Blog Post

Google Cloud Outage: A lesson in reducing mean time to detect

Everything from G Suite and YouTube to ecommerce platform providers like Shopify—were hit by the outage and were down for almost 7 hours and 28 minutes.

This past Sunday has been a stressful and difficult one for Google engineers and SREs as multiple Google services were rendered inaccessible across multiple locations around the globe. Everything from G Suite, Hangouts, YouTube, Snapchat, Vimeo to ecommerce platform providers like Shopify—were hit by the outage and were down for almost 7 hours and 28 minutes. Some services came back around 5:15 PM PST, however, we still recorded errors until 7:18 PM PST.

Catchpoint caught the incident as soon as it started (around 11:50 am PST). Many of our customers are on Google Cloud, or using G Suite, or hosting images on Google Storage and we saw a huge increase in alerts and errors across those customers.

The scatterplot below shows the status of Google services when the outage first hit.

The Google Cloud status page was still green, even while Catchpoint was seeing the issue impact multiple Google services. The screenshot below was taken at the same time Catchpoint detected the incident:

The status page flagged the incident almost 30 minutes after it started. The first update from Google was logged at 12:25 pm PST.

So, let’s look at what went down. Most Google services were returning 502 errors.

HTTP/1.1 502 Bad Gateway

Date: Sun, 02 Jun 2019 21:06:53 GMT

Content-Length: 1613

Content-Type: text/html; charset=UTF-8

Referrer-Policy: no-referrer

Alt-Svc: quic=":443"; ma=2592000; v="46,44,43,39"

Many websites were slow to load while others failed to load altogether because of fonts and other third parties hosted by Google Cloud. The chart below shows the impact on webpage load time compared to the day before.

YouTube also had performance issues, pages didn’t load videos:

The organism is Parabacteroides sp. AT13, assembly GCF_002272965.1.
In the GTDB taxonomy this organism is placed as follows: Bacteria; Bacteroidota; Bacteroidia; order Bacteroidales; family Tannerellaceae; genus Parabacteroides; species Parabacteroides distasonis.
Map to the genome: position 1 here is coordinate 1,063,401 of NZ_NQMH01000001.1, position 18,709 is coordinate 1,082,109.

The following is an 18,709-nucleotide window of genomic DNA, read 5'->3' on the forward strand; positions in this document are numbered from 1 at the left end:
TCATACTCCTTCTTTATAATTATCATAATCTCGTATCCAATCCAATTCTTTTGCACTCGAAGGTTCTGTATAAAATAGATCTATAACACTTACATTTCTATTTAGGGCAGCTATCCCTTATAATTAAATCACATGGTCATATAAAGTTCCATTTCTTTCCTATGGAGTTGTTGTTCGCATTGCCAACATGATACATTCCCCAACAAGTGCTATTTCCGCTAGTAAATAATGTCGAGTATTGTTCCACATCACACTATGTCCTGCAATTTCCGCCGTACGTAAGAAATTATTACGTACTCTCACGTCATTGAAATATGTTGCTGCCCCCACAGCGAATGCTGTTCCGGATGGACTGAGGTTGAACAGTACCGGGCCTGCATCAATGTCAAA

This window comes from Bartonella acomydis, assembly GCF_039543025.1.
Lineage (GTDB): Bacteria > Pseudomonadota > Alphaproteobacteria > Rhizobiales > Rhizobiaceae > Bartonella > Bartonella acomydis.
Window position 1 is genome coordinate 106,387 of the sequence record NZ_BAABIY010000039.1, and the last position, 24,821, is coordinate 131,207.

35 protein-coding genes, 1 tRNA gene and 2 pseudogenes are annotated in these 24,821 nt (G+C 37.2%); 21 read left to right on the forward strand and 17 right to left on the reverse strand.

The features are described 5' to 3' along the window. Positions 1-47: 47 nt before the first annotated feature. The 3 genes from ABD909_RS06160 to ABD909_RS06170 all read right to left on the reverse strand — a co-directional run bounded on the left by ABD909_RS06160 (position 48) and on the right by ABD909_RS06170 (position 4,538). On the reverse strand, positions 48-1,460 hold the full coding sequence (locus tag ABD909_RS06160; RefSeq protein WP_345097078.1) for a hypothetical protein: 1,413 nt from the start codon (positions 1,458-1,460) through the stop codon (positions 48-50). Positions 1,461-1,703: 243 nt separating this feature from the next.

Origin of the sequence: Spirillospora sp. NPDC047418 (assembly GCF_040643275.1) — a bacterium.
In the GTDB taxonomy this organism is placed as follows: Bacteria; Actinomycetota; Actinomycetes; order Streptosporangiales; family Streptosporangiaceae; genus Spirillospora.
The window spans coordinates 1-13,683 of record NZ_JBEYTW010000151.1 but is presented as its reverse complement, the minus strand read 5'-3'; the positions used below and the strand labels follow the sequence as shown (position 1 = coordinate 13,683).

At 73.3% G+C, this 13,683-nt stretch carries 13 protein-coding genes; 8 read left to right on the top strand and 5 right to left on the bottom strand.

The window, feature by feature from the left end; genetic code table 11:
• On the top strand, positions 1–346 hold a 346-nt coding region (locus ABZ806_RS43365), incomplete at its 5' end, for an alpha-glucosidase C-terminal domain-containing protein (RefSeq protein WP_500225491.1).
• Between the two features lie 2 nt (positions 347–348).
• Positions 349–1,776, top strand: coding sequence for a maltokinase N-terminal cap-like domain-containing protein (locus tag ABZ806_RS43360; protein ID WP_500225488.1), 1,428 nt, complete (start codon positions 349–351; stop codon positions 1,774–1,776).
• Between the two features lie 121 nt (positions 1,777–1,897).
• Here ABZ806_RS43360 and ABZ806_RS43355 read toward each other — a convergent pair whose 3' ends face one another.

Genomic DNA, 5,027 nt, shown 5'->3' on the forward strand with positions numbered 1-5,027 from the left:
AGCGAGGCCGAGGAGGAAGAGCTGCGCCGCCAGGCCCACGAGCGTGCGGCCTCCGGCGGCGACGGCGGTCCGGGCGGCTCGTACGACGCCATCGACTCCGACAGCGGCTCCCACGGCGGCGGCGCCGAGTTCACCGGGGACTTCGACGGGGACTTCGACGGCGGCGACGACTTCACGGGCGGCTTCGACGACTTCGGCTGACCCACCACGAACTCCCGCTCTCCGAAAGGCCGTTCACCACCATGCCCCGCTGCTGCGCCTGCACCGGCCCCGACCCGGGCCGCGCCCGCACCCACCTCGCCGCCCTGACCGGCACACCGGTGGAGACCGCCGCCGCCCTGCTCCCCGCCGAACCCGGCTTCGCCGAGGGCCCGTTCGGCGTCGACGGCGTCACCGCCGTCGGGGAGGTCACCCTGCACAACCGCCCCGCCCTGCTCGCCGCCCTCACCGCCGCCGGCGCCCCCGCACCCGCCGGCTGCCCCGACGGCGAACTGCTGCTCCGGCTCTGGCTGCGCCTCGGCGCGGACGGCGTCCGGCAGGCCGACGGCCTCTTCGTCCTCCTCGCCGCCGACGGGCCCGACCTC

A quick analysis of the data made clear that this was an issue with Google infrastructure. The waterfall graph below shows the high load time which resulted in performance degradation across major websites.

Traffic flowing into Google servers were immediately impacted by the issue.

The Sankey chart above illustrates the flow of network traffic. We can see the slowdown and packet loss as it hit the Google network.

Google updated the status page as soon as the issue was resolved citing network congestion as the root cause. The Catchpoint Sankey chart backs up the network congestion scenario.

Another lesson in cloud monitoring

The incident impacted millions of websites and disrupted businesses—resulting in major revenue loss. Shopify, a popular ecommerce platform, was left to deal with confused customers who took to Twitter to vent their frustration.

Companies relying on Google Suite experienced a huge productivity hit as many were left without access to Hangout and Gmail.

Consumers of Google Nest were also left in the dark without access to the Nest services to check their security cameras or control AC. This shows how ubiquitous things have become and the fragility of many systems relying on one single point of failure.

Catchpoint has always stressed how vital Mean Time to Detect (MTTD) is when it comes to end-user experience. This incident is case in point. We had already detected and narrowed down the root cause before the first Google status update went up. It then took another hour before Google was able to pinpoint the cause. The delay in updating service status only added to the confusion and frustration of millions of customers worldwide.

In order to deliver positive end-user experiences, Mean Time to Repair is the metric to beat. As we have always said, it’s an equation with 5 components: Detect, Identify, Escalate, Fix and Validate.

The sooner you detect, the better the other components are: from identification and escalation to communication with customers and updating status pages.

The delay in detecting an issue only delays the Mean Time to Resolve (MTTR). The higher the MTTR, the higher the impact on end-user experience. Lower MTTD automatically lowers MTTR. If you are proactively monitoring MTTD, then rest assured, you have already made a difference in end-user experience.

The entire digital ecosystem relies heavily on the health of cloud services. Cloud monitoring is no longer an option, it is a necessity. The cloud does not come with a performance safety net. The reality is that no matter where your application is hosted, and no matter how good your optimization strategies are, proactive monitoring from the end user perspective, at a very high frequency, is key to mitigating the impact on end-user experience.

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